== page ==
What on earth does Wills and Estates mean

Date: Nov 02, 2010
Document Type: Newsletter

One of the most common complaints about lawyers and the law is the language used, which has even produced its own name, “legalese”.  Why is that?

There are several reasons which have led to this. For centuries the English legal system, which we have inherited, used much Latin and Norman-French terms and words. These were also the languages of education, science and the upper classes, while much of the everyday communication was in good old Anglo-Saxon based English.  Hence much technical language and language about concepts, principles and so on tended to use Latin based words.

Add to that the innate conservatism of courts and the legal profession and there is an explanation. The other practical explanation is that over the years the courts would define what a word or phrase meant in a legal context, and so that word or phrase would be used to provide certainty of meaning. In this Newsletter we shall look at some of the terms which you may come across in connection with wills and estates.

Testator:- the person who makes a will.

Will:-    A written document expressing the testator’s intentions to be carried out on his or her death. Previous Newsletters have covered the required formalities, but normally a will must be signed by the testator in the presence of two disinterested witnesses.

Codicil:- A document which amends a will. The same formalities are required for a codicil as for a will.

Executor:- The person named in a will as having the responsibility for carrying the will into effect. There can be more than one. The executor is responsible for collecting the estate's assets, selling what has to be sold and then distributing them in accordance with the will.

Probate:- A Grant of Probate is the recognition by the Supreme Court of the validity of a will, and of the appointment of executors. It is obtained by an application to the court by the executor, and is necessary to deal with real property - other than jointly owned property - and substantial investments.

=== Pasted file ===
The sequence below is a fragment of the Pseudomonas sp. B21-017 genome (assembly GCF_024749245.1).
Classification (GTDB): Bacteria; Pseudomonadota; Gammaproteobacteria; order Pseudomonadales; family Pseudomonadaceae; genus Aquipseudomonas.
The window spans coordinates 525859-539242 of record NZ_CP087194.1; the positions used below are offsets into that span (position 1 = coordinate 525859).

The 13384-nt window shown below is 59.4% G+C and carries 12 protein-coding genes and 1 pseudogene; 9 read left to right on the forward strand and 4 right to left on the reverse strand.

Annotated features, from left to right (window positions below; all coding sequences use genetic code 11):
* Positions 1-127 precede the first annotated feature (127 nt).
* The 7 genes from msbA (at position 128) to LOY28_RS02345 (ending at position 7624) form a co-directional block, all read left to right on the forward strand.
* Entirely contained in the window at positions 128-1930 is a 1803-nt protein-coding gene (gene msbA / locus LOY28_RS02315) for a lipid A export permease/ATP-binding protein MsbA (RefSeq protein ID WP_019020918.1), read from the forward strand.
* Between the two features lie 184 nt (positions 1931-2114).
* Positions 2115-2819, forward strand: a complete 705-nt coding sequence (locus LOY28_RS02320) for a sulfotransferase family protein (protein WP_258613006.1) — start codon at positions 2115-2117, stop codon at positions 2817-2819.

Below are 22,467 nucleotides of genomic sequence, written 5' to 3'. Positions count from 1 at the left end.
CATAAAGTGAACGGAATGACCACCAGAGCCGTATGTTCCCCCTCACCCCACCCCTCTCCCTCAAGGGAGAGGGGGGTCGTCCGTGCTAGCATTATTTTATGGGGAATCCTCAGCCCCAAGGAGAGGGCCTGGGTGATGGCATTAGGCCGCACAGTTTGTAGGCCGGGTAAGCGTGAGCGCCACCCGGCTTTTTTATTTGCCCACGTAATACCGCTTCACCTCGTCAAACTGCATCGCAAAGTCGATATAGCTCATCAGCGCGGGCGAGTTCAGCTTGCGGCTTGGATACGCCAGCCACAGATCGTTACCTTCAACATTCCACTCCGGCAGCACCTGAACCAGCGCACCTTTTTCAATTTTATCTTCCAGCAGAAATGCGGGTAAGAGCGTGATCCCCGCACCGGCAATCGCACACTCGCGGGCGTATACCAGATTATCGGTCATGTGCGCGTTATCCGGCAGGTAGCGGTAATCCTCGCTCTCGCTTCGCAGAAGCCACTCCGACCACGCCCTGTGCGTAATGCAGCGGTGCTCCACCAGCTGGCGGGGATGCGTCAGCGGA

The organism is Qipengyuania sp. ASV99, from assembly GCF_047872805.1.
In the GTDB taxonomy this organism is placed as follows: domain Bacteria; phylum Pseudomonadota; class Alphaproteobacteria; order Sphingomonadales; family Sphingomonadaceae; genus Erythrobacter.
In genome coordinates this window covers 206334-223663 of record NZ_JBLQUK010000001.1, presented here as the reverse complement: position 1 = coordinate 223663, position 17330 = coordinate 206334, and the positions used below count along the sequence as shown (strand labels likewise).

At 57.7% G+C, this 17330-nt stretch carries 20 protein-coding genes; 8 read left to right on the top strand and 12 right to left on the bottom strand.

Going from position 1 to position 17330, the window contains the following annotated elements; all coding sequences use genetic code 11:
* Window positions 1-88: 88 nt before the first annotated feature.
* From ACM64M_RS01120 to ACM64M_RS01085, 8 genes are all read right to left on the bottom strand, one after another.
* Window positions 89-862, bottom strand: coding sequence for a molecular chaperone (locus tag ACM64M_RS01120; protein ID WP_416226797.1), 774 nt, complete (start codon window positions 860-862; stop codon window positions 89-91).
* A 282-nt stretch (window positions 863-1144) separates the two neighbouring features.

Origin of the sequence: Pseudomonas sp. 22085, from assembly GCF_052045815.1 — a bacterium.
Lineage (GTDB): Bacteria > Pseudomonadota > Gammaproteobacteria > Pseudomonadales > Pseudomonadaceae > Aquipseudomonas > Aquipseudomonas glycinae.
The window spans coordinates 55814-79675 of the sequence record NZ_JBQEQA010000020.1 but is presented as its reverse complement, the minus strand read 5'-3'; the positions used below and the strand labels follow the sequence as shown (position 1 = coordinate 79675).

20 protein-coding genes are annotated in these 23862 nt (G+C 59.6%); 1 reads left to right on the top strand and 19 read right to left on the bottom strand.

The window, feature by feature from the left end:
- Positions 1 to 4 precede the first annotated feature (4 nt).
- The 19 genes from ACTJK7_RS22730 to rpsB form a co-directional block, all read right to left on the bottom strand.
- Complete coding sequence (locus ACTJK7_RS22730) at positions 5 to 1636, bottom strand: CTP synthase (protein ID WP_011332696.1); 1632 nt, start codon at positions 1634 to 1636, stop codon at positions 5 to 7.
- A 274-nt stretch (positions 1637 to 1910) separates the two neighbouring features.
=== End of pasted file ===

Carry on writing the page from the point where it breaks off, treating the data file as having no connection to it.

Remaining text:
Letters of Administration:- These are the equivalent of a grant of Probate where there is no will, or a will cannot be found. An administrator may be a partner or next of kin of the deceased and a beneficiary, but it is not unusual to have a Public Trustee or a trustee company appointed as administrator.

Beneficiary:-  Someone who receives a benefit under a will. A residuary beneficiary is one who receives-or shares- what is left after specific gifts have been paid.

Real property:- land or an interest in land, such as a lease or a mortgage. It may also be referred to as "realty."

Personal property:- Basically anything you can own other than real  property. Typical examples are household contents, bank accounts and shares. Also classified as personal property are things such as copyright, patents and intellectual property.

Personal effects:- This is a phrase sometimes used in a will, and has been held to cover items of personal use, such as clothing and jewellery.

Survivorship:- Property which is jointly owned passes to a surviving joint owner automatically, despite what a will may try to say. The typical example is a jointly owned home, which becomes the sole property of the survivor on the death of his or her partner, and does not form part of the deceased's estate.

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